Ada even felt confident enough to tease Mary about the marble bust presented to the Royal Society: ‘I’m afraid I shall never like Mr Chantrey, & declare I won’t admire his bust of you, out of spite.’ In turn, Mary solemnly praised Ada for her knitting skills, and joked about her cat, Puff. When Ada, married and known as the Countess Lovelace, later published her historic paper on Babbage’s prototype computer, Sketch of the Analytical Engine invented by Charles Babbage Esq, Mary’s friend the bestselling Scottish author Joanna Baillie wrote to the Somervilles on 25 March 1844: ‘The Lady whom we know so well as little Ada, whose chief conversation used to be about a Persian cat, Puff by name, is beginning to be known in the literary world.’

  Despite all this social success and professional recognition, the Somervilles’ private life was unsettle
d. Mary still wished to pursue her own science, and published two small technical papers in 1835 and 1845, both on the impact of sunlight on certain chemicals and plants (not unrelated to the invention of photography). Yet she found that domestic life made it impossible to return to prolonged original research or mathematics. In 1835 William sustained financial losses through loans he had made to a cousin, and despite his salary from the Chelsea Hospital, and Mary’s own pension and book royalties, they struggled to live more economically. When the smaller house to which they moved in Chelsea, near the Thames, proved unhealthy, and William, now in his mid-sixties, became ill, they considered retiring to a warmer climate.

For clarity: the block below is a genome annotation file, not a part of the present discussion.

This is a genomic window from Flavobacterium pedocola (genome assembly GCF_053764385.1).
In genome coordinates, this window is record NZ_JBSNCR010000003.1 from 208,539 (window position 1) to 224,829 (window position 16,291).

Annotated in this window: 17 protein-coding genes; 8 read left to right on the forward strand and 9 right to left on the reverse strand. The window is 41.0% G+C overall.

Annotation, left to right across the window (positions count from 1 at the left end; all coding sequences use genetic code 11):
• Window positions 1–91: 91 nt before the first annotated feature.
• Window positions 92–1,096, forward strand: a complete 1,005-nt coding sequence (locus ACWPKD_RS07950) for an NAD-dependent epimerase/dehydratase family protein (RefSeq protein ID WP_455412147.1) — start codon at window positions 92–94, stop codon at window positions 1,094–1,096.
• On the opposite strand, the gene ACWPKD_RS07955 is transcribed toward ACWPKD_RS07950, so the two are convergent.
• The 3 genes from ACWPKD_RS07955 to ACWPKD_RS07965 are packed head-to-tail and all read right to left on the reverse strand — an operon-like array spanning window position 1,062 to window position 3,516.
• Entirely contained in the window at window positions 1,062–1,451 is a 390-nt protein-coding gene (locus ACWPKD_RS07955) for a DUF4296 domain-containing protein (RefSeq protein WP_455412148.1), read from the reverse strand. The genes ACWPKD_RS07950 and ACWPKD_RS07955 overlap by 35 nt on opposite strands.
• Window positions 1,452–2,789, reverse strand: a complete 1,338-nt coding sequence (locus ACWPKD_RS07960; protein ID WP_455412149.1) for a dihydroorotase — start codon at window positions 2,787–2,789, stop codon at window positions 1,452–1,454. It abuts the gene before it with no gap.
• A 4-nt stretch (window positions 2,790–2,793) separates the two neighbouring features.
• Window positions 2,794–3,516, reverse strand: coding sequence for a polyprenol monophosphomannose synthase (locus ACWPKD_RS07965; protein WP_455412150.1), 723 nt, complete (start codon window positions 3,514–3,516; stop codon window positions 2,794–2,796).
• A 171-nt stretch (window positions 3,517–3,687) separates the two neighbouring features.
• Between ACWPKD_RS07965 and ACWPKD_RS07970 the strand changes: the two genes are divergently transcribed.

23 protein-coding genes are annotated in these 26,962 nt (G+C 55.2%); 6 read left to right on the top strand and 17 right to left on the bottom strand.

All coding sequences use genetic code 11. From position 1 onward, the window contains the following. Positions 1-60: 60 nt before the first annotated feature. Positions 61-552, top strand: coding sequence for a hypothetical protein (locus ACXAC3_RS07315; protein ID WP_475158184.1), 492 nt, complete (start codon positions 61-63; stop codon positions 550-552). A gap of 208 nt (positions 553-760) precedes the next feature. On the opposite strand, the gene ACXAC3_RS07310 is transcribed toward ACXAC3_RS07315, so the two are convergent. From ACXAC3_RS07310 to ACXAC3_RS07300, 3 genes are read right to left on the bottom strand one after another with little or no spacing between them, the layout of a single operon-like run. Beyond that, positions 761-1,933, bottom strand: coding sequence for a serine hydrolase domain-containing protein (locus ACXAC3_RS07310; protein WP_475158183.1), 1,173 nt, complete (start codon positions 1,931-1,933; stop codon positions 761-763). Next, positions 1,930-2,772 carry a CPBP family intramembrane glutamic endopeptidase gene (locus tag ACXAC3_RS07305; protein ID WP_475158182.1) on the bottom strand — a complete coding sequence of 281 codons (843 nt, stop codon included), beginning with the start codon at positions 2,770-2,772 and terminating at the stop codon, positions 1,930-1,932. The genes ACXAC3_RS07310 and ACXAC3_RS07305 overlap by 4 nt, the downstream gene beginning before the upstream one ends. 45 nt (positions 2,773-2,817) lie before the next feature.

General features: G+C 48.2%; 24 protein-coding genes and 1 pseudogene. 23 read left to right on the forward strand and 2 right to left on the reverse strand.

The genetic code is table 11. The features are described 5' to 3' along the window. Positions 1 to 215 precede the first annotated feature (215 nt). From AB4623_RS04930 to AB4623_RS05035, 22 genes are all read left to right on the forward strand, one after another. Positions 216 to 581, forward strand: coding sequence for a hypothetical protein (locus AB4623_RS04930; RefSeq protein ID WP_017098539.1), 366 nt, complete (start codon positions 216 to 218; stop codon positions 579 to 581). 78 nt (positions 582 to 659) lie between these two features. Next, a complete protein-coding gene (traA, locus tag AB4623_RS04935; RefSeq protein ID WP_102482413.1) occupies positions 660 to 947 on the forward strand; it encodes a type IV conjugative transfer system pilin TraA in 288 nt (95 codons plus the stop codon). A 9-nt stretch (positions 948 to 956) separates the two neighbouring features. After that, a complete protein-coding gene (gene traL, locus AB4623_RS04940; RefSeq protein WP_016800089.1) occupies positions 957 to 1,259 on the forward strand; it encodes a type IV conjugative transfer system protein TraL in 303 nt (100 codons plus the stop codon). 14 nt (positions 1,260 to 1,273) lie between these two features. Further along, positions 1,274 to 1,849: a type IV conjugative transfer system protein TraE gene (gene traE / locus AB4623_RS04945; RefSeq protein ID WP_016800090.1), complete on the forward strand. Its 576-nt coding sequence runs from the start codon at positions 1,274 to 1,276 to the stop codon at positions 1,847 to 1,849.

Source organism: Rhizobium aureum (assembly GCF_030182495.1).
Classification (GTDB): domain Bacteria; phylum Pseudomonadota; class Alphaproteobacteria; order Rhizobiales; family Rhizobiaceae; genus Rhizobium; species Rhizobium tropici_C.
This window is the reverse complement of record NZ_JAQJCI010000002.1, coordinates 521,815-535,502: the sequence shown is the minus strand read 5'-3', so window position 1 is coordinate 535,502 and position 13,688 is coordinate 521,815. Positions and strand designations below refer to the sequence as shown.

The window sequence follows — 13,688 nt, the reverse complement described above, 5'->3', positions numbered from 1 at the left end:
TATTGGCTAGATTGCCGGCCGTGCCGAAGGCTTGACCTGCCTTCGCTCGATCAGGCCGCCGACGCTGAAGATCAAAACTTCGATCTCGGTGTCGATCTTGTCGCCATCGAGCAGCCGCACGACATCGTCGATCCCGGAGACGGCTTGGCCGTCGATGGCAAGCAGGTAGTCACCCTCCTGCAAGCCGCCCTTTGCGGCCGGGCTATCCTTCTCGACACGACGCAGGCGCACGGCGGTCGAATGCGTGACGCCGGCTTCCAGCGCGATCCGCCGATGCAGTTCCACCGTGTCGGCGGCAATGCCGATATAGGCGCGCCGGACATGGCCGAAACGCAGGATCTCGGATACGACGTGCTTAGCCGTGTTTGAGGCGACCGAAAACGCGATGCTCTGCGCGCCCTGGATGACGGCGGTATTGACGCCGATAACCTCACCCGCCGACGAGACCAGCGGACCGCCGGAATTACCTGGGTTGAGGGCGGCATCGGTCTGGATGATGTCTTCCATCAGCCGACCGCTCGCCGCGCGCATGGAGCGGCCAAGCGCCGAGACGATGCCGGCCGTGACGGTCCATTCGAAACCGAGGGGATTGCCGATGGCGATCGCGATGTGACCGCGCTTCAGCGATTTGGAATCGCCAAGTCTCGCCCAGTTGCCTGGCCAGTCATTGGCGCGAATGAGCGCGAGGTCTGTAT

In 1838, like many of their generation, they decided to try Italy, at first intending to stay for only a year. In 1839 William resigned from the hospital, and they struggled to put down permanent roots, first in Rome and then in Florence (just before the Brownings also arrived there). It was not easy. In 1841 William wrote to his son that he was now seventy years old, but had not achieved ‘a quiet and undisturbed life’, had no real home, and because of finances, was ‘without prospect of being able to return to England!’ Yet throughout all these upheavals he remained his wife’s ‘generous and kind-hearted’ supporter and assistant, never jealous, never impatient, copying manuscripts and searching out books, accompanying her in society. ‘No trouble seemed too great which he bestowed upon her,’ observed their daughter Martha; ‘it was a labour of love.’

  Mary Somerville went on to complete two more survey-style science books in Italy. The first, Physical Geography, appeared in 1848, the year of the European revolutions, reflecting the new comprehensive discipline of global geography which had been largely pioneered by Alexander von Humboldt. The first volume of Humboldt’s own celebrated Cosmos had been published three years previously, but Humboldt was lavish in his generous praise of Mary’s work. She had in fact begun the book before she and William left London, and its final chapters gave a hopeful, panoramic view of the civilising role of science in the rapidly expanding British Empire.